Later that night, Jonathan suggests they could exchange numbers, but Sara, a firm believer in the power of destiny, encourages the man to write his on a $5 note and immediately buys something with it.

She will write her contacts on the front endpaper of a book that will be sold the next day. If it’s meant to be, Jonathan will find the book, Sara explains.

A few years later, the two are about to tie the knot. With other people.

That’s when that little ‘what if’ voice in the back of their minds kicks in, compelling Sara, now in San Francisco, to embark on an NYC bachelorette trip with her lesbian best friend Eve (Molly Shannon).

Eve doesn’t appear to have a girlfriend nor discusses her sexuality in details, but she’s pivotal in the development of the plot as she went to college with Jonathan’s bride-to-be Halley.

You all know how this ends. It would have only been quicker today with social media and some solid investigative skills.

7 The Family Stone (2005)

Sarah Jessica Parker plays the uptight, conservative businesswoman Meredith. She goes to Connecticut for Christmas to finally meet her boyfriend Everett’s (Dermot Mulroney) liberal family.

The woman fails to feel accepted by the rambunctious Stones, composed of mom Diane Keaton and a bunch of other talented actors, including Luke Wilson and Rachel McAdams.

Particularly, one of Meredith’s future brothers-in-law, Thad (Tyrone Giordano), is gay. He announces he’s going to adopt a baby with his partner Patrick (Brian J. White).

Meredith then embarks on a casual homophobic rant which only makes things worse, but will learn her lesson in time for the inevitable happy ending.

Make the Yuletide Gay (2009)

This rom-com about a gay college student who goes back home for the holidays is a festive treat.

Gunn, portrayed by Keith Jordan, is out at school, but his parents have no idea of his sexuality. When he decides to spend Christmas with his Midwestern family, he will need to change his appearance and the way he speaks not to blow his straight cover. Will it work? Not when his boyfriend Nathan (Adamo Ruggiero) shows up unannounced.

5 Home for the Holidays (1995)

Set during Thanksgiving in Baltimore, this movie is Jodie Foster’s directorial debut and is festive enough to make the cut.

After losing her job and being left alone by her teenage daughter who wants to spend the holidays with her boyfriend, Claudia (Holly Hunter) goes home to celebrate Thanksgiving with her parents and siblings.

Her younger, overly sarcastic gay brother and confidant Tommy (played by Robert Downey Jr.) helps her get through the holidays. Despite being a secondary character, Tommy’s storyline is well developed. He’s openly gay and serves the narrative playing Cupid for his sister.

4 Other People (2016)

Breaking Bad and Fargo star Jesse Plemons is David, an openly gay and recently single writer going back to Sacramento to care for his dying mother, played by an incredible Molly Shannon.

Other People premiered at Sundance Film Festival in 2016 and was written and directed by Chris Kelly, the first openly gay head writer of SNL. This autobiographical movie is partly set during the holidays, kicking off with a New Year’s party.

David’s father still has troubles accepting his sexuality. The rest of the family, led by grandma Ruth-Anne (June Squibb), also struggles to come to terms with David’s truth, but the unavoidable loss they are all about to experience will help them get closer.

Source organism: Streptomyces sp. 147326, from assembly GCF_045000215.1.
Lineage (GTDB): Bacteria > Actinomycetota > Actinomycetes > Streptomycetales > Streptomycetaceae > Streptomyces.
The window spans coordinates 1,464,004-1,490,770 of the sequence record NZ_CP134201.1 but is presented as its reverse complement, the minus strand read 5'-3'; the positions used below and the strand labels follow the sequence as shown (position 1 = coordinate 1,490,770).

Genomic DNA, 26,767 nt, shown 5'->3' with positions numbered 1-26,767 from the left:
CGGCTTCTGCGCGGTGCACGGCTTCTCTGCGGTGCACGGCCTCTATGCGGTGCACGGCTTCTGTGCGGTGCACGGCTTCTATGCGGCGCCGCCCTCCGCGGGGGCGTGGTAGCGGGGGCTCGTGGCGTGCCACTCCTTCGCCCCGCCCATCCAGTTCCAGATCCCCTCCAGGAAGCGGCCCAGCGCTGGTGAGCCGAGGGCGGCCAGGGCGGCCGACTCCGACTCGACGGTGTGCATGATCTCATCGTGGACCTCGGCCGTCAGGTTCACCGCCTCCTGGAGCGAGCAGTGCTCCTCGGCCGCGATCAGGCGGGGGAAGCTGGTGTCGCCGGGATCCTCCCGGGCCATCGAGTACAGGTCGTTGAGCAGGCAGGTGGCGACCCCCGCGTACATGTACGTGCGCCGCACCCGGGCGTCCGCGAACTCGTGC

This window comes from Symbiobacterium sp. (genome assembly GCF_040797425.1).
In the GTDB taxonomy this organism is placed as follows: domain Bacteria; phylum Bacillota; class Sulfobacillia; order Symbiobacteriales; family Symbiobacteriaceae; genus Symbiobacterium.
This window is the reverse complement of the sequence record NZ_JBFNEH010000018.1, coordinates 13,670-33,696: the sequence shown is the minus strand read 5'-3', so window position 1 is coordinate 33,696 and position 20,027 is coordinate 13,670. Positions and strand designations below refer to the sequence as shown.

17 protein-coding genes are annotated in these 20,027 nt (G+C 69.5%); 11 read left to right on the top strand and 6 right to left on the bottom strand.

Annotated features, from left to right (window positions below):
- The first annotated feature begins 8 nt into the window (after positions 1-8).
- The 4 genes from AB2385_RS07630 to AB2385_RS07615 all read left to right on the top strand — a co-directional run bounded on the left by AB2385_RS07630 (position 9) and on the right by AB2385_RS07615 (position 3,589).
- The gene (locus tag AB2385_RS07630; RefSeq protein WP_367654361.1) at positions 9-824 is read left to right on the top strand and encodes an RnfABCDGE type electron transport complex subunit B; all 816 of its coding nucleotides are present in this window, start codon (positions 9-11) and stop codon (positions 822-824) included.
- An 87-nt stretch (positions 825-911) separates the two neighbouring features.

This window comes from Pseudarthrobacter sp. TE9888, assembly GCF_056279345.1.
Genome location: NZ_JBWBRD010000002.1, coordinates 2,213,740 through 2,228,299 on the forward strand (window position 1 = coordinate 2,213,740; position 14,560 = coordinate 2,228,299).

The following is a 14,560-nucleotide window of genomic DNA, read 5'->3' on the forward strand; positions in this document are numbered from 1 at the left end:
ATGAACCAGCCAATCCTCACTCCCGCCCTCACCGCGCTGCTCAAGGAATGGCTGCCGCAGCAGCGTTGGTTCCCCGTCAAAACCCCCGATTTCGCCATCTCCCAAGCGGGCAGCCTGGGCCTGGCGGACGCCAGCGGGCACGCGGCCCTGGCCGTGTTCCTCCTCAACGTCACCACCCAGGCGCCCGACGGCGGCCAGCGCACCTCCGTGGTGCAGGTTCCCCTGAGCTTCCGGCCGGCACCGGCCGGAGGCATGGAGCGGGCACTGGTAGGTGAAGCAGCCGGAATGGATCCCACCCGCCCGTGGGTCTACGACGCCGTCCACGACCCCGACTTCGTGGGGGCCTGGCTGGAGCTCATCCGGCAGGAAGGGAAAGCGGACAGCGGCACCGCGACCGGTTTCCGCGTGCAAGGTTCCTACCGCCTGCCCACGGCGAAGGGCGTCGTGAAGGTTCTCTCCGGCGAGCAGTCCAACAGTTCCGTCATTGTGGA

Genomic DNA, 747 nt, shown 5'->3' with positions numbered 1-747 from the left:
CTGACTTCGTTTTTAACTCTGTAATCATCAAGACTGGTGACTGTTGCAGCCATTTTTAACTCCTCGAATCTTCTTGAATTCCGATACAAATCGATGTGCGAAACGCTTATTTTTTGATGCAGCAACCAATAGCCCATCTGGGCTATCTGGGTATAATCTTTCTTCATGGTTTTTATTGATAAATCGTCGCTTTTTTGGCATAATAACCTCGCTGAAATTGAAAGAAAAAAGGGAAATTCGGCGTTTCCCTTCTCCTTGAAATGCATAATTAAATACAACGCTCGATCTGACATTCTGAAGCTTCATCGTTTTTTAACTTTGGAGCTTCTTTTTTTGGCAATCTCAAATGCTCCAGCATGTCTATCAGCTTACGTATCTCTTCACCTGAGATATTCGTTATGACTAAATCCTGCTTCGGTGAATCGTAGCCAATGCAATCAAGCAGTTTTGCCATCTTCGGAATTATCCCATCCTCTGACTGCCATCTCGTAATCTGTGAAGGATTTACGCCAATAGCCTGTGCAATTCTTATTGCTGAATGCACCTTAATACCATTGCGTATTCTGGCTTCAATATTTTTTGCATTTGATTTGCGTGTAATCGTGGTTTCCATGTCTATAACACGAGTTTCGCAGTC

Young trans actress Josie Totah (credited as J.J. Totah) also stars.

3 Anna and the Apocalypse (2018)

Zombies? Catchy songs? A queer character? This movie has them all and it is honestly one of the best, campest things you’ll see this December.

Set in a small town in the UK, Anna and the Apocalypse is the zombie Christmas comedy you didn’t know you needed, but it’s entertaining as hell.

Anna (Ella Hunt) and her friends are in their final year in high school and need to figure out what’s next for them right when a deadly virus breaks out.

The gang is diverse in every regard. Anna is friends with John (Malcolm Cumming), Lisa (Marli Siu), and Chris (Christopher Leveaux), plus polarizing bad boy Nick (Ben Wiggins) and American exchange student Steph (Sarah Swire), who is also LGBTI.

Apart from the undead, the group of friends has also a very human enemy, evil teacher Savage (Paul Kaye).

Will the students survive the apocalypse just in time to enter adulthood? You’ll need to find out one beautifully executed musical number at a time.

2 Carol (2015)

Who says a holiday movie must be cheerful? If you expect Christmas cheer, you might want to look elsewhere.

Carol, by gay director Todd Haynes, is a dramatic lesbian love story with suggestive cinematography set during the holidays. And it hurts, but so does love, even at Christmas time.

Cate Blanchett plays the titular role, a sophisticated, elegant mother of one in an unhappy straight marriage in 1950s New York.

Carol meets the aspiring photographer and sales assistant Therese (Rooney Mara) in a department store while shopping for Christmas presents. The two immediately click but will need to defy all societal norms and their own doubts in order to be together. Sarah Paulson also stars as Carol’s previous lover and friend Abby.

Forget all the mistletoe cheesy scenes, Carol deals with the anticipation of a potentially life-altering new romance, the thrill of going against everyone to be free and has very relatable sex scenes. And how cute is Rooney Mara in that Christmas hat?

1 Pee-wee’s Playhouse Christmas Special (1988)

This is the LGBTI Christmas tale of the holidays – period.

It might not strike as a self-explanatory queer movie, but Pee-wee, in his grey suit, red bowtie and glorious, unapologetic but naive, not sexualized campness, is indeed a queer icon. And this Christmas Special is surely a festive gay extravaganza not to be missed, if only for the celebrities involved.

Grace Jones, k.d. lang, the unforgettable late diva Zsa Zsa Gabor, Charo and, of course, Cher being Cher. Need we say more?